Table 3 and Figure 7a provide comparisons of R2 values at 3-h intervals leading up to landfall for both of these time periods. Interestingly, as time before landfall increases, the difference in correlation values between the older and newer datasets increases, presumably because offshore tropical cyclone data have improved substantially during the era of satellite meteorology. These improved correlations between surge heights and prelandfall winds in the newer dataset result in every 3-h interval having better correlations than the correlation between surge and wind speeds at landfall.
4.2. Nonlinear wind–surge relationship
The RSE LOESS and linear regression models show that the relationship between maximum wind speeds and storm surge magnitudes is nonlinear. We investigated this topic in more depth by raising the array of wind speeds at each 3-h interval to various exponential powers and then finding which power produced the best fit on a linear regression.
Surprisingly, raising wind arrays to an exponential power greater than two produces the highest R2 values. Optimal fitting occurs when wind speeds 18 h before landfall are raised to an exponential value of 2.2. When conducted on data from 1960 to 2011, raising wind speeds to an exponent of 2.2 increased multiple R2 values from 0.6630 to 0.6948. Surge heights fit best with wind speeds 12 and 15 h before landfall when these wind values were raised to a power of 2.4. Table 4 provides a list of R2 values correlating surge heights to actual winds and winds raised to exponential powers for each 3-h interval for the 1960–2011 dataset, which are graphed in Figure 7b.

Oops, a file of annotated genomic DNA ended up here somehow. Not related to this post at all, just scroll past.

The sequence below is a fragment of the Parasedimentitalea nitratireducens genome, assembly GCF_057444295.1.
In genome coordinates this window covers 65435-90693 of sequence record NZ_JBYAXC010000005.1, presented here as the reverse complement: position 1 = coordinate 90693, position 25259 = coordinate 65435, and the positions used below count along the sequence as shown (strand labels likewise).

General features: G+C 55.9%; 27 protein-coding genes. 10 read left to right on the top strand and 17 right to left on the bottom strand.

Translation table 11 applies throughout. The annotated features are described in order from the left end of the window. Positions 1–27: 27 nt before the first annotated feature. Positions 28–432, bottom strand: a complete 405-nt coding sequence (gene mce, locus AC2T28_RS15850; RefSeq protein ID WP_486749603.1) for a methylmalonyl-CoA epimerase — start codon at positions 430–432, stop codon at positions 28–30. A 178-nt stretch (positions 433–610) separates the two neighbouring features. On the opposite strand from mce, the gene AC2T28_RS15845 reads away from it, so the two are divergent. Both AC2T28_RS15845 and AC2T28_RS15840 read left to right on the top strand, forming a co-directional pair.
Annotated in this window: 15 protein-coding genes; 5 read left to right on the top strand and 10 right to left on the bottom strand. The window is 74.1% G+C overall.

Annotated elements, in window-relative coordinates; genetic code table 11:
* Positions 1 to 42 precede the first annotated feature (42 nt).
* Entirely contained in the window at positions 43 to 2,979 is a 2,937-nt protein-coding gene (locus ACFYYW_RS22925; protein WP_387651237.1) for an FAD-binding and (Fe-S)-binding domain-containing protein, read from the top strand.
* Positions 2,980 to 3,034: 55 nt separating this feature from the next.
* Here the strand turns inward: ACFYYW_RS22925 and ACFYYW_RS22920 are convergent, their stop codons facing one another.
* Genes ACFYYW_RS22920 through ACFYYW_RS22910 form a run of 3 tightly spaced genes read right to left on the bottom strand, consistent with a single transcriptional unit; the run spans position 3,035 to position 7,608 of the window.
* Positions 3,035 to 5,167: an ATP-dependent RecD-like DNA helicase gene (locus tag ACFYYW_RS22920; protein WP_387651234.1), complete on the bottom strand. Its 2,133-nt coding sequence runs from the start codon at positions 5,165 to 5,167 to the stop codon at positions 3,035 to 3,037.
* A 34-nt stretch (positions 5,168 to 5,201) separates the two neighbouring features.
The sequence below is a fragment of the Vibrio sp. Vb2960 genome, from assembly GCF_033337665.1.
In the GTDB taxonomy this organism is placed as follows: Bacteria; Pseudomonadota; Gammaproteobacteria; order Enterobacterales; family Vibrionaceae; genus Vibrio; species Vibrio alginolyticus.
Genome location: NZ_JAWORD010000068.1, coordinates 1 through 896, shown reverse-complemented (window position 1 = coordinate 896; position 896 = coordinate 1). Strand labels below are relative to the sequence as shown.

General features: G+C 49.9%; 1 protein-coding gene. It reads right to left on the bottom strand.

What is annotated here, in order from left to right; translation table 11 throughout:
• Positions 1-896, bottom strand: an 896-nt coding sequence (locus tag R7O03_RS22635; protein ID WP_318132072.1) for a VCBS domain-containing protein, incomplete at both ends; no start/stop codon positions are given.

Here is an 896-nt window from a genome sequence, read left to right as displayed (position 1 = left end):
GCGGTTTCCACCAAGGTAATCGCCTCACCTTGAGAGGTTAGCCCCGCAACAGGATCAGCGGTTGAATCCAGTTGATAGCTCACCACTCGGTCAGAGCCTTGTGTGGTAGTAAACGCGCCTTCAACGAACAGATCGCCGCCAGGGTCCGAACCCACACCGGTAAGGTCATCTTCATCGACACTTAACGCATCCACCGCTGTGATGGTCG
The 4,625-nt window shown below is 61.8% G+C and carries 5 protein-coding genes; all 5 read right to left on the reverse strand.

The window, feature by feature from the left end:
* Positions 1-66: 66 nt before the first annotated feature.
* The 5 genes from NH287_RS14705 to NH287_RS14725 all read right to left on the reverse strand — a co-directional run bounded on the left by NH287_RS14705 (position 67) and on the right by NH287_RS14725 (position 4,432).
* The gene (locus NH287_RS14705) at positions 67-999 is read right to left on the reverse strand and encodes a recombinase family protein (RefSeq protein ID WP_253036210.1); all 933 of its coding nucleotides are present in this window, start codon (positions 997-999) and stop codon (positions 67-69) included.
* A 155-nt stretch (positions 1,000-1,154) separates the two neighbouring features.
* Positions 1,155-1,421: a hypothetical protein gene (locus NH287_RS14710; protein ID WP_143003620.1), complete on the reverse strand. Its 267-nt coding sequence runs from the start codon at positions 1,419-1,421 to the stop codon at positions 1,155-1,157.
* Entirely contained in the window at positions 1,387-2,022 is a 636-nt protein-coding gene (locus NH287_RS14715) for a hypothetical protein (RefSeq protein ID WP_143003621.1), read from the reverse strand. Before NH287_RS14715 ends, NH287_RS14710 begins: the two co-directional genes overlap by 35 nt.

Although raising wind speeds to exponential powers maximizes the difference between multiple R2 values at landfall and 18 h before landfall, the confidence interval function in R once again indicates overlap in the error bounds for the 95% confidence level. However, this overlap does not exist for the 90% confidence level, in which the bounds for R2 values at landfall range from 0.2935 to 0.5849 and the bounds for R2 values 18 h before landfall range from 0.5921 to 0.7975. This test shows a statistically significant difference in the R2 values of these datasets at the 90% confidence level, when tropical cyclone wind speeds are raised to exponential powers.
These results may seem improbable because wind force is proportional to the square of the maximum wind speed. It may appear that optimal fitting would occur when the wind array is squared; however, when we consider that the transfer of energy from air to water is not perfectly efficient, it seems reasonable that the optimal exponent should be less than 2 (Jordan and Clayson 2008). So how is it possible that an exponent greater than 2 produces the best fit?